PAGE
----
Credit Repair is an ongoing process, similar to the growth of any other system. A system that works perfectly will need periodic monitoring and regular reviews to make sure the objectives of the system are achieved. The same is true for repairing one’s credit history, including understanding the various areas of interest which can be reported, identifying the numerous mistakes that can be made and learning how to fix credit score errors. One of the best ways to raise your credit score is through Credit Repair.
There are numerous areas which are commonly confused throughout the credit repair process, the first of which is inaccurate or incomplete information. This may lead to a number of problems, such as the inability to get approved for home, auto and business loans; being declined for employment; having bad credit report ratings; not qualifying for insurance; not being able to get certain professional licenses; and a large number of other problems. For instance, missing data from a credit report can lower a person’s credit score by up to 200 points. The most common cause of this problem is the failure to report accurate information.
While there are no federal laws to protect consumers from inaccurate or incomplete information, the federal trade commission has taken steps to ensure that all consumers have access to accurate and fair reporting. The federal trade commission enacts many rules and guidelines to help Americans understand and avoid common mistakes and the negative consequences of these mistakes. By way of instance, the three largest credit repair bureaus in the United States must notify consumers of the differences between debt settlement and bankruptcy as well as the options available to them. The commission also requires credit bureaus to provide consumers with reasonable notices regarding changes in credit scores, any negative action which might be taken against them and other important information. One of the biggest issues that consumers face is the inability to correctly understand the Fair Credit Reporting Act and its rights.
Under FCRA, lenders are prohibited from making false statements about a consumer’s credit report. However, it doesn’t matter if those statements are true or not. As an example, it’s perfectly acceptable for a creditor to report inaccurate negative information on a consumer’s credit report if that creditor reports that information to all of the credit reporting agencies. So, what if a consumer decides to challenge that negative information? Is it still legally valid?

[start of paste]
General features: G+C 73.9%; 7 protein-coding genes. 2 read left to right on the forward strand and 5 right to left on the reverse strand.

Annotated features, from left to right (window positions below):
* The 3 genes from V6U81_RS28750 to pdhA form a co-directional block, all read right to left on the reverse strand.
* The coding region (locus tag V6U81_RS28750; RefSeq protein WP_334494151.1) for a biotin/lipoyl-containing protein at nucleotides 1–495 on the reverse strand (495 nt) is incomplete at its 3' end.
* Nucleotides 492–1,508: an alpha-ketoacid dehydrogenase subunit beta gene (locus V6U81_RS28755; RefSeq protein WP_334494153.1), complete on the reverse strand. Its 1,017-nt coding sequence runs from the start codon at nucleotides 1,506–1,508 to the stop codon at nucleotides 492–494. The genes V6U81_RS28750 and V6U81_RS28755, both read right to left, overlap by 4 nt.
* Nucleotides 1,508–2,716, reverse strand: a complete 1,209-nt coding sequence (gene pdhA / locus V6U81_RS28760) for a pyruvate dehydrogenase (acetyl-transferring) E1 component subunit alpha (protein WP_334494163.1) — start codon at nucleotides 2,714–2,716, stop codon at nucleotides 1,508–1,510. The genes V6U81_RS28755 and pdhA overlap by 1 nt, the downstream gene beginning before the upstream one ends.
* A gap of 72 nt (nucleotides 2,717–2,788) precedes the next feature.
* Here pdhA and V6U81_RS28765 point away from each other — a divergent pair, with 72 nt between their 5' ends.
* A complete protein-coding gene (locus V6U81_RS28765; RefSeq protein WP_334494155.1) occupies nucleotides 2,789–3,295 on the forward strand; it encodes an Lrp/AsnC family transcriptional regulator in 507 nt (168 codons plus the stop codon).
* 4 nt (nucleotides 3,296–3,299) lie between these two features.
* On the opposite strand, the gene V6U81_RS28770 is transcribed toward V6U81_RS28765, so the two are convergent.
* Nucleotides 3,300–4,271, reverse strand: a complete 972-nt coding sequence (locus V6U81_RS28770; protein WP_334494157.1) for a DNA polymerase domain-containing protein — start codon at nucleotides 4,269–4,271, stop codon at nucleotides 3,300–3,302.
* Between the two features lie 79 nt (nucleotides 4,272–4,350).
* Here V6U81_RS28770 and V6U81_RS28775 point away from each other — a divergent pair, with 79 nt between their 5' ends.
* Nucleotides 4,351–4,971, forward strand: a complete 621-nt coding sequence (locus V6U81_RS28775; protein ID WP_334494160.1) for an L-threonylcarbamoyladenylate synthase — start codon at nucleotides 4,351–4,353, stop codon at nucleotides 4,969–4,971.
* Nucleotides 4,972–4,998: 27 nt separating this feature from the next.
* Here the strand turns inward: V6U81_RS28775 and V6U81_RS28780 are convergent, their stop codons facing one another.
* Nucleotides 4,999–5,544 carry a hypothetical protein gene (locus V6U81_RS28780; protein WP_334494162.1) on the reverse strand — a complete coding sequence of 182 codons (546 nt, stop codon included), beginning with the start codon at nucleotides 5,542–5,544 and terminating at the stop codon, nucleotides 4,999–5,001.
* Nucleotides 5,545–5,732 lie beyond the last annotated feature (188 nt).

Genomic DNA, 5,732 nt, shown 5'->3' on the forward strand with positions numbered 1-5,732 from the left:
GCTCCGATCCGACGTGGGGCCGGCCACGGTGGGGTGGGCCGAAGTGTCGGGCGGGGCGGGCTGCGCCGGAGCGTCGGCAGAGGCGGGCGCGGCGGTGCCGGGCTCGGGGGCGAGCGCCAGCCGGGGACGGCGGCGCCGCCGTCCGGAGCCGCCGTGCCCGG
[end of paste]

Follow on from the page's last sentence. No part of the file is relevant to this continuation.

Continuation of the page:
This is a tricky question. In theory, it might seem that a creditor has every right to include inaccurate negative things on a consumer’s credit report. But that would mean the creditor is practicing false advertising. Most credit repair services dispute negative items on a consumer’s report. If the credit reporting bureaus take the dispute badly, the creditor will be asked to remove inaccurate negative items. But this will hardly ever occur.
Many credit repair services will simply instruct their clients not to take steps to fix the problem. Why would they do this? If a creditor refuses to take action to correct inaccurate information, the credit bureau is under no obligation to remove inaccurate information. The credit bureau can decide to investigate the dispute and take steps to investigate before making a determination. Then it might issue a letter to the creditor notifying them that the information is inaccurate and have to be updated.
This scenario plays out over every day. A consumer decides to buy a car and does a little bit of research to see what the price will be. After speaking with a trader, he decides to purchase the car. A couple of months pass by and he predicts the dealer and says the price he’s offered is far less than what he was told. He asks for a refund and is told that he can’t get a refund because the credit report comprises an error.
The next step is for him to send a letter to the credit reporting bureau, disputing the errors on his credit report. If he had done this before hiring the credit repair company, he would have managed to make a formal dispute. If he had not had the help of the credit repair company, he may have had to attempt to make the dispute himself. By utilizing the services of a credit repair business, you are given the benefit of someone else being able to help you in this aspect of credit repair.